• Compared to a debt management plan, consumer proposals are pricier.

Consolidated Credit Canada’s record of credit counselling success

Consolidated Credit Canada has provided non-profit credit counselling services since 2007. We are a registered charitable organization.

Our organization is accredited by and a member of:

  • Canadian Association of Credit Counselling Services (CACCS)
  • Ontario Association of Credit Counselling Services (OACCS)
  • Canadian Centre of Accreditation (CCA)
  • Toronto Board of Trade
  • Markham Board of Trade (MBT)
  • Credit Association of Greater Toronto

Our counsellors receive extensive ongoing training and adhere to a strict code of ethics. We’re proud to maintain an A+ rating with the Better Business Bureau and are highly rated by independent consumer review platforms.

In 17 years, we’ve provided free credit counselling and educational resources to over half a million Canadians.

Consolidated Credit has offices throughout Canada and provides our services to Canadians in every province and territory. You can click on the links below to find real examples of clients we’ve helped from different provinces, territories, and cities throughout Canada.

If you would like to learn more about credit counselling or how to improve your financial health, consider speaking to one of our credit counsellors at Consolidated Credit. Our team of counsellors can help you with budgeting, debt relief, and improving your financial future.

Frequently asked questions about credit counselling

No. Credit counselling organizations do not provide debt settlement services. A debt management plan will repay the full amounts owed to a creditor at reduced interest. This is different from debt settlement, which only repays a percentage of the amount owed.

These two services should not be confused. Debt settlement costs more and has a greater negative effect on a consumer’s credit.

While training is not required, the Canadian government encourages consumers to ask about a counsellor’s qualifications before receiving counselling. This helps ensure you receive counselling from someone with the knowledge and training necessary to effectively assist you.

There are national and provincial credit counselling associations that require member organizations to be accredited. Part of those rigorous standards include providing a set training program for counsellors to achieve certification. Organizations within an association must adhere to these strict business and ethical standards.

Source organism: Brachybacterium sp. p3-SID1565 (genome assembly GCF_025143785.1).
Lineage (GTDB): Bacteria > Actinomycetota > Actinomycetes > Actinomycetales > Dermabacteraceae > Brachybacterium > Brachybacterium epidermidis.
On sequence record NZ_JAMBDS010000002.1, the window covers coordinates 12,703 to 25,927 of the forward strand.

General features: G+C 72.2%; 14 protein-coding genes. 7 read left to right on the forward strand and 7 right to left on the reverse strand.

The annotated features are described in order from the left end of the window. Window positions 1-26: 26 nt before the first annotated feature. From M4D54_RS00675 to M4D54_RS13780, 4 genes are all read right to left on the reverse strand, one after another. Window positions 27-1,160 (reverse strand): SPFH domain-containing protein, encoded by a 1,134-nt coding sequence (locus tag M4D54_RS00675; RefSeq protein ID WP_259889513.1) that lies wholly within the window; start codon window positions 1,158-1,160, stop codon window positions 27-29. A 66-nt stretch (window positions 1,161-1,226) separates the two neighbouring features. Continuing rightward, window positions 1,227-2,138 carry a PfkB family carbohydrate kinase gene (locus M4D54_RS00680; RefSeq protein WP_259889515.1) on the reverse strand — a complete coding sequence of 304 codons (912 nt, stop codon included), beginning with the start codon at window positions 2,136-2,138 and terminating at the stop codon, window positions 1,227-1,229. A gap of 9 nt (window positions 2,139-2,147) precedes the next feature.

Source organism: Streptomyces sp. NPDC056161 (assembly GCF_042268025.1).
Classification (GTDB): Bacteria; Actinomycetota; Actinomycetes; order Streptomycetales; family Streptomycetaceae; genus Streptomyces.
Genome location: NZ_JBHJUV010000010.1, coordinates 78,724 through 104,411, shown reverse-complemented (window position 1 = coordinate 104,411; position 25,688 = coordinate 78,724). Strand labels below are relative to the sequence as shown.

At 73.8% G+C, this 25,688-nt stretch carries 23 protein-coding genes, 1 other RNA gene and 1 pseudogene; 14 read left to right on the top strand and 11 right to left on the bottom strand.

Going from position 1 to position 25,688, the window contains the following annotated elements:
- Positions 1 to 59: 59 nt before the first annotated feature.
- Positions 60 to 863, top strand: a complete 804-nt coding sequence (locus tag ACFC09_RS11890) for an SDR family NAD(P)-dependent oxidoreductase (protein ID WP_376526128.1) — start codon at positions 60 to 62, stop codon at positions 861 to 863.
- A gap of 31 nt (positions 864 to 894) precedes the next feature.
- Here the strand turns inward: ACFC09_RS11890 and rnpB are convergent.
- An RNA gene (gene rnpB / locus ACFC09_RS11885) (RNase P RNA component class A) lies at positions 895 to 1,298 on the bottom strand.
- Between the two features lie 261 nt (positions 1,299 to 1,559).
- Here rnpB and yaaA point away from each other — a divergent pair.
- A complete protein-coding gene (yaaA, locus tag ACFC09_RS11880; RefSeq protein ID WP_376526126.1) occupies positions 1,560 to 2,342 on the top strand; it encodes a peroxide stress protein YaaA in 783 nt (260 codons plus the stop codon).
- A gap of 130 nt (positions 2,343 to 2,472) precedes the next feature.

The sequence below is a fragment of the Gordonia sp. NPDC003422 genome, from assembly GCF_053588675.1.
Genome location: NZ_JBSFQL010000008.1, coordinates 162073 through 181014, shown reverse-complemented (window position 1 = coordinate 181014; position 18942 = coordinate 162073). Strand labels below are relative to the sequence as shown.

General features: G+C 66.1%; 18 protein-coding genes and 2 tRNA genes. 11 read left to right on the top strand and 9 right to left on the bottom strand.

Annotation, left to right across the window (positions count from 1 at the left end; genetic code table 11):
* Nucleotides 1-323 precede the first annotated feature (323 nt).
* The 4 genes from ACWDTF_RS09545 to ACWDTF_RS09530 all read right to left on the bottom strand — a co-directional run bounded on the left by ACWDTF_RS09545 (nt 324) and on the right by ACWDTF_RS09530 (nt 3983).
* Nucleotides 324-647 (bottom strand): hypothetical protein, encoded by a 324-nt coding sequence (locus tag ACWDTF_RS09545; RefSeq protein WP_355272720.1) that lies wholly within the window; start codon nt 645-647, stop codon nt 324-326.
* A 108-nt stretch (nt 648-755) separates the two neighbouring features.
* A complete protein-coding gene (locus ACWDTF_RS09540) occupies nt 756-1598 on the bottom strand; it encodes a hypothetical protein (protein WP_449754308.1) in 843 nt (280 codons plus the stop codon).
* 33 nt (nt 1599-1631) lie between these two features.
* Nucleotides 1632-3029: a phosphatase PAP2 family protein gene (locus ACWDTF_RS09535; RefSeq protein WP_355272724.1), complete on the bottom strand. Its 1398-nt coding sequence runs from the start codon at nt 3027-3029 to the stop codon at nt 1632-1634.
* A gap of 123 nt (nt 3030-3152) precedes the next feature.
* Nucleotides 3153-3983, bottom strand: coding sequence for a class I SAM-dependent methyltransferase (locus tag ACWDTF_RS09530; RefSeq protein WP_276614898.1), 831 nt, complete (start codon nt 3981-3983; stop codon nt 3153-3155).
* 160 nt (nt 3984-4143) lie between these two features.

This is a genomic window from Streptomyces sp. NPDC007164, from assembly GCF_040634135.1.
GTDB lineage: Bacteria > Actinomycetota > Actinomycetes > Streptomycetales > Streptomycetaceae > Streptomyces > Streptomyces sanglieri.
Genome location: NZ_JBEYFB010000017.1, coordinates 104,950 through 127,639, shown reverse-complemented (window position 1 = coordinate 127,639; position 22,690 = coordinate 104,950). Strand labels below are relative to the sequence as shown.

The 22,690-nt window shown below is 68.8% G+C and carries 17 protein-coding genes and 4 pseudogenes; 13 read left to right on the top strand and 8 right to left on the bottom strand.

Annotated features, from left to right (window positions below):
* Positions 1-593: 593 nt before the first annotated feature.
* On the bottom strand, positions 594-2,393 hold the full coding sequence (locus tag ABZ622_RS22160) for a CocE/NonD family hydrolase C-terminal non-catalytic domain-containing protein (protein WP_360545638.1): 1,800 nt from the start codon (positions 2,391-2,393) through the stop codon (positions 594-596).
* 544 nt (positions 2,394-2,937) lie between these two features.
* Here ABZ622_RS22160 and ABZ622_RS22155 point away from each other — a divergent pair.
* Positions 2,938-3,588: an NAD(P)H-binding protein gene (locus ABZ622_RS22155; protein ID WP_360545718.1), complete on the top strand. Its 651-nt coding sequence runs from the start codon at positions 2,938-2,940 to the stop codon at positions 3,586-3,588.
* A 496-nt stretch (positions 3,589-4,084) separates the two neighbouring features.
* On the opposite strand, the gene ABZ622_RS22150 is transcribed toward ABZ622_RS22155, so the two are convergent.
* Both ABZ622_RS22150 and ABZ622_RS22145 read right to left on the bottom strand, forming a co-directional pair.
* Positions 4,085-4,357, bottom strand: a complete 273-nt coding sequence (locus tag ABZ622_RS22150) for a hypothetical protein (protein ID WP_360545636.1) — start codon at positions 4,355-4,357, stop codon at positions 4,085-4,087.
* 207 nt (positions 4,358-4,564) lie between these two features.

This depends on your situation. If you and your spouse hold credit cards jointly, then both partners would be required to enroll together in a debt management plan. However, if you have individual accounts, then you can enroll on your own.

Some debt solutions – consumer proposals and bankruptcy – become part of a permanent public record when consumers use them. This does not happen with credit counselling.

No one will be informed that you contact a credit counselling organization. If you enroll in a debt management plan, only your creditors will know that you are enrolling because the counselling team will reach out to them to include the accounts in your program. However, this information is not shared or available to the general public.

No. While the primary purpose of a debt management plan is to address challenges with high-interest rate credit card debt, you may also be able to include:

  • collection accounts
  • unsecured lines of credit
  • unsecured personal loans

You cannot include secured debts, such as mortgages and car loans. You also cannot include student loans or arrears owed to the Canadian Revenue Agency.

No, although it is in your best interest to include all accounts. In certain, rare, circumstances you may be able to keep a credit card out of the program to cover emergencies, expenses related to your employment or ongoing medical requirements. Your counsellor will work with you to create a budget that allows you to save a modest amount to cover emergencies. This enables you to break your reliance on credit cards to cover unexpected expenses.

If you choose to keep a card out of the program, you may enroll it later.

Getting credit counselling and enrolling in a debt management plan is voluntary. A debt management plan is an informal proposal that the credit counsellor makes to your creditors on your behalf.

It is not legally binding for you or your creditors. If at any time you decide to drop out of the program, all payments made will still be applied to your balances. You will not face any penalties from Consolidated Credit. However, your creditors may restore your original interest rates and penalty fees that had been applied to your account prior to your enrollment.